Aga Khan Agency for Micro Finance
Aga Khan Agency for Micro Finance
Since its establishment in 2005, the Aga Khan Agency for Microfinance (AKAM) has taken over 25 years of microfinance activities, programmes and banks that were administered by sister agencies within the Aga Khan Development Network. The underlying objectives of the Agency are to reduce poverty, diminish the vulnerability of poor populations and alleviate economic and social exclusion.

AKAM is a not-for-profit, non-denominational, international development agency created under Swiss law. Its headquarters are in Geneva, Switzerland. It is governed by an independent Board of Directors. The Chairman of the Board is His Highness the Aga Khan.

The Aga Khan Agency for Microfinance (AKAM) is part of the Aga Khan Development Network (AKDN). For more than 60 years, various agencies of the AKDN offered microfinance products and services through integrated development programmes and self-standing microfinance institutions. Today, these programmes have been brought together under AKAM administration, but AKAM still works closely with the other AKDN agencies as part of coordinated area development programmes.

AKAMs primary objectives are to reduce poverty, diminish the vulnerability of poor populations and alleviate economic and social exclusion. It aims to help people become self-reliant and eventually gain the skills needed to graduate into the mainstream financial markets. This endeavour is governed by principles of long-term sustainability, efficiency and financial discipline. Operating in both rural and urban settings, AKAMs programmes have helped poor people from a variety of cultures and backgrounds to expand their incomes and improve their quality of life.

AKAM operates today in 13 countries and its institutions offer a full range of products, such as simple individual or group loans, housing microfinance,microinsurance products and loans for small and medium enterprise activity.

AKAMs microfinance initiatives range from village lending cooperatives to self-standing microfinance institutions to full-fledged microfinance banks. These activities currently operate in:

Kyrgyz Republic
Middle East
East Africa
West Africa
AKAM is also offering microinsurance products in Pakistan and in Tanzania.
Often these activities are part of wider integrated development strategy being implemented by the AKDN within each country. In addition to providing financial services to the poor, they may include business or technical advisory/training extension services and business development programmes that work directly with local entrepreneurs.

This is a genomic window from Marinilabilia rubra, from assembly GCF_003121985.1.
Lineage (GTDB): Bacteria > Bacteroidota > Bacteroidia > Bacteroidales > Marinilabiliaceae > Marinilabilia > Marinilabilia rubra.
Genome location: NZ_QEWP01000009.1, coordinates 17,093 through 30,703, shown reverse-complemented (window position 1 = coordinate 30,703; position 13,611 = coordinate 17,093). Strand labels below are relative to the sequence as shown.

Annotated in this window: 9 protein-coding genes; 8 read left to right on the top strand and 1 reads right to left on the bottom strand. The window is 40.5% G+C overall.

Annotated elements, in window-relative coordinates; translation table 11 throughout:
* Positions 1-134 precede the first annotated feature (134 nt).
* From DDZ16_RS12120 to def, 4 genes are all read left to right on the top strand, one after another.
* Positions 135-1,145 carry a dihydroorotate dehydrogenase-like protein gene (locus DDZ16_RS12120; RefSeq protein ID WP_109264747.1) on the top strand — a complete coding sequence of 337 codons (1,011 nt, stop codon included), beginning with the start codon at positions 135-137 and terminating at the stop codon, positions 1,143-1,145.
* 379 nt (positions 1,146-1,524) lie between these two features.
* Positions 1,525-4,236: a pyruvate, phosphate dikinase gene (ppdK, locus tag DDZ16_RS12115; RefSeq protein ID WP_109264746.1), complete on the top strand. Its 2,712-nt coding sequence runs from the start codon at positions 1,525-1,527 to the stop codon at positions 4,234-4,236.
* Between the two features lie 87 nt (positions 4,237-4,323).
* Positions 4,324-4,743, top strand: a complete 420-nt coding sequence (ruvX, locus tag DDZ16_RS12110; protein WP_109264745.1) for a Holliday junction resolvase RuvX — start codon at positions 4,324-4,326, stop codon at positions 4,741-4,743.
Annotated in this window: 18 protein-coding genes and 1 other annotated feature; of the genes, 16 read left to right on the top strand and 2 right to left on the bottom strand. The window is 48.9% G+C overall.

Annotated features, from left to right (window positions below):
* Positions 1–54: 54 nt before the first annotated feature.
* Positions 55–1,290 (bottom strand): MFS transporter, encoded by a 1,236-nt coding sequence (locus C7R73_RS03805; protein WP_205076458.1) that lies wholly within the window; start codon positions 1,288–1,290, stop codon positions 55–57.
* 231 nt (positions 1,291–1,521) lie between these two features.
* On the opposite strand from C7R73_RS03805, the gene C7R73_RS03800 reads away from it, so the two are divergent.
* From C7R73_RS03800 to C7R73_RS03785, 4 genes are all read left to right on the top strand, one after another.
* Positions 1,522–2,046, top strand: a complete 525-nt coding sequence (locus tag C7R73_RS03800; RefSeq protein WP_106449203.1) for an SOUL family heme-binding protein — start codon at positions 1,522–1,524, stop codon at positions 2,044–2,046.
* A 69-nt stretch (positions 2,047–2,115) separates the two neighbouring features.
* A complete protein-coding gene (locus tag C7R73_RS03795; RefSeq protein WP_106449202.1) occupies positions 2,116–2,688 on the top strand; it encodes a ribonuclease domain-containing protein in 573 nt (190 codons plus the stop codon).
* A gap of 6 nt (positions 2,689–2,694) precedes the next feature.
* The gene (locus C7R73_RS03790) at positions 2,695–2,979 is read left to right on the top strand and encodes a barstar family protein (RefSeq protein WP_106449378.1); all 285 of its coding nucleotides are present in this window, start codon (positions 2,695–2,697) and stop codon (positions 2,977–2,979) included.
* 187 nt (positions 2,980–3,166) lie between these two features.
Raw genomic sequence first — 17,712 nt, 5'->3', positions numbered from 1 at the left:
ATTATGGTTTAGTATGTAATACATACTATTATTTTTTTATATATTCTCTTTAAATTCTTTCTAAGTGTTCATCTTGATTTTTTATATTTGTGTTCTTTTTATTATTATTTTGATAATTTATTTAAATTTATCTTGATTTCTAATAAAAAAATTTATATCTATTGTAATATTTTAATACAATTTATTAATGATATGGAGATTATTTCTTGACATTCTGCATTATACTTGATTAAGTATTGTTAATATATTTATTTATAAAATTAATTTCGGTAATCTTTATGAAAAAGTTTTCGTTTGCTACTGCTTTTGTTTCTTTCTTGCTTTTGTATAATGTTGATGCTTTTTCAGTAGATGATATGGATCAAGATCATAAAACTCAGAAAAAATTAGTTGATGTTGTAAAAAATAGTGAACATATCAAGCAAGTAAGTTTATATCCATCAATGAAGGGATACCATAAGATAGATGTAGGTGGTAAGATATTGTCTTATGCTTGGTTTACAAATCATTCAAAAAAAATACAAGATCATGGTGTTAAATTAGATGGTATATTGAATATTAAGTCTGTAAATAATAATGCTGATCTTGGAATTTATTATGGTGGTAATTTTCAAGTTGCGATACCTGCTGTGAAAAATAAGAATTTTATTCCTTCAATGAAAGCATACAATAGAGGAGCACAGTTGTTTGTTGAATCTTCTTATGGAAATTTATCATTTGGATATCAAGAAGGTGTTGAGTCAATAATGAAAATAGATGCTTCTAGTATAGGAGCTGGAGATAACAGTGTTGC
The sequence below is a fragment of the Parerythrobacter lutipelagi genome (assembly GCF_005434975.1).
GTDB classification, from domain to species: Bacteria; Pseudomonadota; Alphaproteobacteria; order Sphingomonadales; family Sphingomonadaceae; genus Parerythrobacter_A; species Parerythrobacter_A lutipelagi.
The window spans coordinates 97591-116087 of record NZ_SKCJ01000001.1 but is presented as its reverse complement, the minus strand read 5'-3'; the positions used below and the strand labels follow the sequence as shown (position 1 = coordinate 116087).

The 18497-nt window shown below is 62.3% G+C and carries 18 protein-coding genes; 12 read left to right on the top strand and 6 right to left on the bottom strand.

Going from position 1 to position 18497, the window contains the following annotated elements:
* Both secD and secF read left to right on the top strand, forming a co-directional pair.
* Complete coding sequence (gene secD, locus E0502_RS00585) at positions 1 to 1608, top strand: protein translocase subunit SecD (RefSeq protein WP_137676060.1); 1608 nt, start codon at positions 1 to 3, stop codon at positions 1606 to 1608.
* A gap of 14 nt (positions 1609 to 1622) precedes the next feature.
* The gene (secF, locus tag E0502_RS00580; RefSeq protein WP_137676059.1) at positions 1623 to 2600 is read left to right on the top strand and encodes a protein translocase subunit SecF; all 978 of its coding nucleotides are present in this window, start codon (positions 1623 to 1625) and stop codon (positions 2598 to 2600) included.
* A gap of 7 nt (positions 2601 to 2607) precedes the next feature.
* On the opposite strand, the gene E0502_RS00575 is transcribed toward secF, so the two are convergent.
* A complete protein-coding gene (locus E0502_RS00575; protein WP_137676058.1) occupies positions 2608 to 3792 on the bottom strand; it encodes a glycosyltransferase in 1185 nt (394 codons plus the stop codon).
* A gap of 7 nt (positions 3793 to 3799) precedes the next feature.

Microfinance in Pakistan
The First MicroFinance Bank Pakistan (FMFB-P) was the first bank to be licenced in Pakistan, in March 2002, under the countrys new microfinance regulatory framework. It initially began as a programme in Rawalpindi and Karachi in 2002.

Pakistans economy has been growing steadily over the last decade. During that time, the microfinance sector saw the opening of numerous institutions and considerable foreign and local investment. This accelerated growth levelled off in 2008 and 2009, which caused the microfinance industrys portfolio to tighten. Nationally, the microfinance sector was estimated at 1.8 million borrowers at the end of 2009, which is only 6.5 percent of the potential microfinance market. Over 17 million people in Pakistan live under the poverty line. Inflation, which stood at 14.2 percent in 2009, and the depreciation of the Pakistani rupee, which was partially caused by the political and economic instability, remain challenges to the economy. They have also had an effect on the portfolio quality in most microfinance institutions.

In 2009, FMFB-P saw a 20 percent increase in its number of loan beneficiaries as well as a 30 percent increase in the number of savers. FMFB-P finished the year with over 206,000 outstanding loans valued at US$ 33.3 million. A quarter of FMFB-Ps microcredit beneficiaries are women. More than 180,000 savings clients had deposited over US$ 40 million with the bank by the end of the year.

FMFB-P is working to address the causes of poverty, using different methods to tackle the problem

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Aga Khan Agency And Years Of Microfinance Activities. (April 3, 2021). Retrieved from